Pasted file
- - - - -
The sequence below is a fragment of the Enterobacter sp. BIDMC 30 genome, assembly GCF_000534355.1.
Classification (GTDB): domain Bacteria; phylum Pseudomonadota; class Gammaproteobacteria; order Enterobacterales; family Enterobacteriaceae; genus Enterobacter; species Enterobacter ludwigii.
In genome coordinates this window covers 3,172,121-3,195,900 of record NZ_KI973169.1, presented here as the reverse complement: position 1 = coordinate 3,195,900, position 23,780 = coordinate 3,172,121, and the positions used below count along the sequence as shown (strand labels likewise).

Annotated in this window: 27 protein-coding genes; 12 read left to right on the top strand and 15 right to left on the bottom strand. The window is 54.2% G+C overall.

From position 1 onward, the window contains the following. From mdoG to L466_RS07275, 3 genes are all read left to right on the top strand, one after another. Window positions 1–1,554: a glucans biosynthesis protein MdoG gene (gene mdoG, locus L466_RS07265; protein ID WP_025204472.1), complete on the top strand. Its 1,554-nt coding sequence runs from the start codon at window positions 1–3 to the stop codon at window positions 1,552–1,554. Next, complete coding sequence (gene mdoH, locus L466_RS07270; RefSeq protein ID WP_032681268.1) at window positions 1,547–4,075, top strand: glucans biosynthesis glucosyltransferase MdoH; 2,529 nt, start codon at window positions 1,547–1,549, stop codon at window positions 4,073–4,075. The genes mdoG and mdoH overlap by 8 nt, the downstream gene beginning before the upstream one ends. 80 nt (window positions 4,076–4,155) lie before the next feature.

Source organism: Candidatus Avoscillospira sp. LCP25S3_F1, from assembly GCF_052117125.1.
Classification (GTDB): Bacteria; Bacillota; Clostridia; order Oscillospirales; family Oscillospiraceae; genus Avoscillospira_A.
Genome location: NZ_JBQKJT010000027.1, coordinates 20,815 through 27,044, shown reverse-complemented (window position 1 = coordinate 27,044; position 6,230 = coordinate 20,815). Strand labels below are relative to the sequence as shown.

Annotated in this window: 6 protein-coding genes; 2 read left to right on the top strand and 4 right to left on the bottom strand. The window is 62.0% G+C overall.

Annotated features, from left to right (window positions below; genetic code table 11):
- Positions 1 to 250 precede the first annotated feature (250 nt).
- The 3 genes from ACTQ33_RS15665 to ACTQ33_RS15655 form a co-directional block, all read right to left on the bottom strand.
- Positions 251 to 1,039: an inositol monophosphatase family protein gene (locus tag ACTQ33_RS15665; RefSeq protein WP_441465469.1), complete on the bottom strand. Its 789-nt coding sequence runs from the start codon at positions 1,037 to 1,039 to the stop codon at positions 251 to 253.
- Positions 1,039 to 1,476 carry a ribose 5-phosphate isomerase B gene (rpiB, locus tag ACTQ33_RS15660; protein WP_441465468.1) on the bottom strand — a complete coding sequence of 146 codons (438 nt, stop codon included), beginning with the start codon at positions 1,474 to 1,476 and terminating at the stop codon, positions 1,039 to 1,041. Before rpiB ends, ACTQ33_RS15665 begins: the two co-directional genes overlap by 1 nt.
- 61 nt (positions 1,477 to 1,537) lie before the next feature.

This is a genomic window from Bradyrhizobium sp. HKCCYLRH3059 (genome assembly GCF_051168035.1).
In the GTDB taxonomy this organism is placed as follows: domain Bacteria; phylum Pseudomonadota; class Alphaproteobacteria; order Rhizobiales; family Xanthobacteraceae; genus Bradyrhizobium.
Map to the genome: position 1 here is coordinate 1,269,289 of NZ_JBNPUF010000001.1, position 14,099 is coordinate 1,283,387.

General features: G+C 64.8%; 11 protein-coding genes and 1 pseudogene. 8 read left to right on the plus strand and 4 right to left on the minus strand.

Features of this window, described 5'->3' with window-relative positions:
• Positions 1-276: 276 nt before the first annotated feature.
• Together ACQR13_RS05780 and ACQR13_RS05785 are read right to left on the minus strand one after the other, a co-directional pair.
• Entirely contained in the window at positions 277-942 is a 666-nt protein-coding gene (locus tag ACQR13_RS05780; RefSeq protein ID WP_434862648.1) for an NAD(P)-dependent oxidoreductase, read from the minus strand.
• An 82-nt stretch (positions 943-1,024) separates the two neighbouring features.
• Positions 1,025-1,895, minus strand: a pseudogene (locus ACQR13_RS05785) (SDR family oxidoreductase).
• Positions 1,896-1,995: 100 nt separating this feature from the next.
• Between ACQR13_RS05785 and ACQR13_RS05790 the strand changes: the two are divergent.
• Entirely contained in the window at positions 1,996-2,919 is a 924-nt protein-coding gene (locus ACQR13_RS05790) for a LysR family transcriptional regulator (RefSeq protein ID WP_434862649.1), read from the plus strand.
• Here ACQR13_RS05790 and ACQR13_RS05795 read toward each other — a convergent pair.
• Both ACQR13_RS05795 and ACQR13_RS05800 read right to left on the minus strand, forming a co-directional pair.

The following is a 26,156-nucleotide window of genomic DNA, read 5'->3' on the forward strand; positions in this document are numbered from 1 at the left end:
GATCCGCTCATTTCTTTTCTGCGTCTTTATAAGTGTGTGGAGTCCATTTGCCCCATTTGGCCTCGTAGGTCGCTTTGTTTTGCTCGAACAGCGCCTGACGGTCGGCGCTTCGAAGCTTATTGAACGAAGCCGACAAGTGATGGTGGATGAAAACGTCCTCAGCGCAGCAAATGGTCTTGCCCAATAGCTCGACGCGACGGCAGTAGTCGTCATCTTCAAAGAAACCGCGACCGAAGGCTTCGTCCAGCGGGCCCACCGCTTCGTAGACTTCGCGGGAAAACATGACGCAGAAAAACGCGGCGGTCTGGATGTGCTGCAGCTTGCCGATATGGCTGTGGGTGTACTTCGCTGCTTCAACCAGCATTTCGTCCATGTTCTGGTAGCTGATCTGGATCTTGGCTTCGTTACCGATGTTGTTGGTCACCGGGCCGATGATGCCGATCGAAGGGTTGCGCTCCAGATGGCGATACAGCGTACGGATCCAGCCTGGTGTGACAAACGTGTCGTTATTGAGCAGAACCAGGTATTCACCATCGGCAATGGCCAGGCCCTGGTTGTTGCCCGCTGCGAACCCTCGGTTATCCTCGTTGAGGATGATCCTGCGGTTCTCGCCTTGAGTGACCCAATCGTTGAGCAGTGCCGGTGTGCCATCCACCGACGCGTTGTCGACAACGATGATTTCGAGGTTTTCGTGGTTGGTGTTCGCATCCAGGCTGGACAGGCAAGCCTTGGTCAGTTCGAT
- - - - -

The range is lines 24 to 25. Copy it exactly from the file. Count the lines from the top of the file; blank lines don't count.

• An 82-nt stretch (positions 943-1,024) separates the two neighbouring features.
• Positions 1,025-1,895, minus strand: a pseudogene (locus ACQR13_RS05785) (SDR family oxidoreductase).